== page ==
I remember my heart sinking the moment I saw Cotto take a knee without taking a punch.
It was like my generation’s “No Mas” moment.
Well, maybe not that dramatic, but it was important to me.
I wasn’t mad at Cotto for giving up, I was just blown away by the fact that actually got up and tried to fight.
It was stupid.
In their prime, you could beat any one of those guys over the head with a shovel, and somehow their mind, their body, no matter how fragmented and crippled; would find a way to stand in front of you and just keep swinging.
Hell, they used to say that Gatti was no good unless he was bleeding, God rest his soul.
Good thing he was usually swollen and/or bleeding on his way down the ramp.
Seeing Miguel Cotto stand up and expect to turn the tide, after 4-5 rounds of awkwardly circling and half-heartedly jabbing at Antonio Margarito, was just plain sick.
When Miguel Cotto gets hurt, he makes mistakes.
When fighters make mistakes, they get hurt even worse.
Dissecting Miguel Cotto’s behavior while in “survival mode,” is painfully simple, even for a armchair quarterback like me.
Keep in mind, we’ve only really seen Cotto in this way on two occasions, though in this case, two times is twice too many.
Everything about his fighting reverts back to his quirks.
In short, his boxer’s mind sort of fizzles out, and all he’s left with are the comforts of his muscle memories.
Only problem is, most of his muscle memories are wrong.
He crosses his legs, he crouches too low, he retreats straight back, and he does that weird thing where he drops his hands, all while staying on his feet, but doing very little to keep himself in the fight.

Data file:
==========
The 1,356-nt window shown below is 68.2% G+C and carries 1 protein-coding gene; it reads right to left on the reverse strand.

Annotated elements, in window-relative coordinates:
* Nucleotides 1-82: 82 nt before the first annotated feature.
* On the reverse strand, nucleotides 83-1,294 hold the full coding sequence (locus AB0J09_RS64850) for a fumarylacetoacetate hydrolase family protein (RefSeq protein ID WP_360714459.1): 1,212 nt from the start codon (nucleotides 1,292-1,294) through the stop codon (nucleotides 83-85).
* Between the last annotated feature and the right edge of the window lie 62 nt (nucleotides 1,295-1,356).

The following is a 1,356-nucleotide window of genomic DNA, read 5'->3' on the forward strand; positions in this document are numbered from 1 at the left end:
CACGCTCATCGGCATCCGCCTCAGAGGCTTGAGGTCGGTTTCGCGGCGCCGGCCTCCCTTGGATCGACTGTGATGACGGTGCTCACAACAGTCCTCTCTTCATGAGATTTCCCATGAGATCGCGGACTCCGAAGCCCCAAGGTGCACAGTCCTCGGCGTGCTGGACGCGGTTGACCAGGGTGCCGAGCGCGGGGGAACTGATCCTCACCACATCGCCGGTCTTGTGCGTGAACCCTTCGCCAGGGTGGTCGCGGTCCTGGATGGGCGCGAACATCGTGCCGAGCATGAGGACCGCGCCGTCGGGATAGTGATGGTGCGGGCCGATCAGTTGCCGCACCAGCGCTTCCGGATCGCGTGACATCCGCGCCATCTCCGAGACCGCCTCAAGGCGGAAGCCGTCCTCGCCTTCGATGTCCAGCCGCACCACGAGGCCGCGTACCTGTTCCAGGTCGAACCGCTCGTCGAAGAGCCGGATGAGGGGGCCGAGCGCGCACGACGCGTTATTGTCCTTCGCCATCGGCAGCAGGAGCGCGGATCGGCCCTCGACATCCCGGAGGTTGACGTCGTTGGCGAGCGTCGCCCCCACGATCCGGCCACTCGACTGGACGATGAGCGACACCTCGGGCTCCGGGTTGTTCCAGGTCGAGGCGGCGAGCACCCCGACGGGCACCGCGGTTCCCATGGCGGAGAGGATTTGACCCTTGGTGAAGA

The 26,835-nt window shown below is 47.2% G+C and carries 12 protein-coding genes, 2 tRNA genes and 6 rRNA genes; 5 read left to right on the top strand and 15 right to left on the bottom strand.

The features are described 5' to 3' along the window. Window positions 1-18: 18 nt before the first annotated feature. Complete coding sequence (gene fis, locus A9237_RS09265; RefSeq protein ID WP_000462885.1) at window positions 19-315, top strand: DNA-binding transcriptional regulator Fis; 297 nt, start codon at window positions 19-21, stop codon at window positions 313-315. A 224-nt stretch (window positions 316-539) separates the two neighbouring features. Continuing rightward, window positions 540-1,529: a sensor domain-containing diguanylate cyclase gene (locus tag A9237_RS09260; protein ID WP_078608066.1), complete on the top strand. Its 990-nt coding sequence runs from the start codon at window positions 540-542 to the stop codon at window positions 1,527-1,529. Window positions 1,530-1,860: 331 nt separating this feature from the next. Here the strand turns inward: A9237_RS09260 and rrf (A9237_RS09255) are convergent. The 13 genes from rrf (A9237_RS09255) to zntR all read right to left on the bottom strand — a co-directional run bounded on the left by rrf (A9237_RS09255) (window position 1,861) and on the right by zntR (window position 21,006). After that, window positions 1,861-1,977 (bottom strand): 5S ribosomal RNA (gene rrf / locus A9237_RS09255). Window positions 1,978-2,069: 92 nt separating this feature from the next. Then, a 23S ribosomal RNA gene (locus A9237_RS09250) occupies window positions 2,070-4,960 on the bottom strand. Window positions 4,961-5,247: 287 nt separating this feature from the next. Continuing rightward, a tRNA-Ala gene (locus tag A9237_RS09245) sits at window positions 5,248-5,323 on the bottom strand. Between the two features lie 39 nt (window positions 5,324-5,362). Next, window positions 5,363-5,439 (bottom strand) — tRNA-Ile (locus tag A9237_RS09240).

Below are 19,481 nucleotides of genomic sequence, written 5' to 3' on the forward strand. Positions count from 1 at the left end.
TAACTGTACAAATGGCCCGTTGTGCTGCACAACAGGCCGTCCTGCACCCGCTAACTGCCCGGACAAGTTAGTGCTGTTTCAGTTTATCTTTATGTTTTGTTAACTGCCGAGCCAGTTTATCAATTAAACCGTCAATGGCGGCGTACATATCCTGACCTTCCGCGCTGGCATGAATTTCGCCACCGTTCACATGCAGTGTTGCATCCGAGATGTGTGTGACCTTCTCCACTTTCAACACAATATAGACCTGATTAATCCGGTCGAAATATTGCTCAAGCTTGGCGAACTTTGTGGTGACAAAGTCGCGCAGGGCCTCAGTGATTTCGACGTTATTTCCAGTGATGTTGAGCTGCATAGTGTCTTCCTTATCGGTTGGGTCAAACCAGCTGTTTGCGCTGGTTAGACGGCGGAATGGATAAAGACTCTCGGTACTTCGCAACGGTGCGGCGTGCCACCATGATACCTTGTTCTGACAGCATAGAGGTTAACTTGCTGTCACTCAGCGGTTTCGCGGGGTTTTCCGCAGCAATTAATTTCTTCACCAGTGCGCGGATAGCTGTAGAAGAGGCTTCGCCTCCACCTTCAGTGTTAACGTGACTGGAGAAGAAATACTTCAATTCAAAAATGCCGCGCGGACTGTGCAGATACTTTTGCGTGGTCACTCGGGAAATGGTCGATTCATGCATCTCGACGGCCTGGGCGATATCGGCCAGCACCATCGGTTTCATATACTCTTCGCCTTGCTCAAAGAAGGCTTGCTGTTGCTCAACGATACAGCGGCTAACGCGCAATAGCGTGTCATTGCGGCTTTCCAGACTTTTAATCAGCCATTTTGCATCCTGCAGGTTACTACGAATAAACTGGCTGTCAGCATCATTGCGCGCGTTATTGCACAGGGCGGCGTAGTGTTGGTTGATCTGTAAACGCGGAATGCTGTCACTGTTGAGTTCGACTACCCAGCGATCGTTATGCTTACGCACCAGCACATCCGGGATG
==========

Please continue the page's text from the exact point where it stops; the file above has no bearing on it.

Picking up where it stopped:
There are situations when the trainer should step in and stop the fight, and both of Miguel Cotto’s losses were those sort of situations.
Against the genetic freak, Manny Pacquiao, Cotto was in serious trouble for most of the fight.
In the early rounds, he did alright, landing the first real decisive blow of the fight, (a jab) and maintaining a degree of composure for the most part.
I was non-partisan for the Cotto/Pacquiao fight.
I remember watching the fight in a bar with some friends and saying to myself in the third round:
“Aw fuck, his feet are all over the place. Pac-Man’s runnin’ circles around him.”
And it was true, Cotto was caught on far too many occasions, clumsily trying to reset his feet as he tends to do, while Pacquiao would dart in from the clever angles that have always made him dangerous.
Let it be said also, that Cotto’s forehead centric guard is tailor made to make him eat straight left hands to the jaw.
Not a good thing when that’s your opponent’s money punch.
After Cotto went down, he was out of the fight.
Perhaps if he had better powers of recovery, or hadn’t been fighting as aggressive and accurate a puncher as Pacquaio, he may have been able to regain his senses and get back in the fight.
This was not the case however, and, while Cotto managed to keep Pac-Man at bay with the occasional stiff jab off the ropes every now and again, his legs spent the whole night fighting a losing battle against Pacquiao’s constant pressure.
It was truly unfortunate, for me anyway, to have had to watch Cotto stumble around, making all the same mistakes as he had in the latter rounds of the Margarito fight, for almost the whole of 12 rounds.
On a side note, I got a similar feeling of disgust watching Yuri Foreman hobble around on one leg for 3 rounds during Cotto’s most recent fight.
The Cotto/Pacquiao fight should have been stopped in the 9th round, or perhaps even sooner; end of story.
Maybe Cotto’s “survival mode” is just too good for his own safety.
Maybe he does just enough to keep the ref happy, and his opponent at bay in the hopes of hearing the final bell.
Maybe it’s his own damn fault he doesn’t just get knocked the fuck out and call it an early night.
I don’t know what to think of Miguel Cotto when he’s hurt, and all of the familiar quirks and bad habits boil to the surface.
I would never go so far as to say that Cotto’s days are numbered, and that his career is on the downward spiral, however that doesn’t keep me from worrying.
I’ll never stop watching all of Miguel Cotto’s fights, and he’ll never stop being my guy in boxing.
I am a Miguel Cotto fan, and by golly, I worry some times…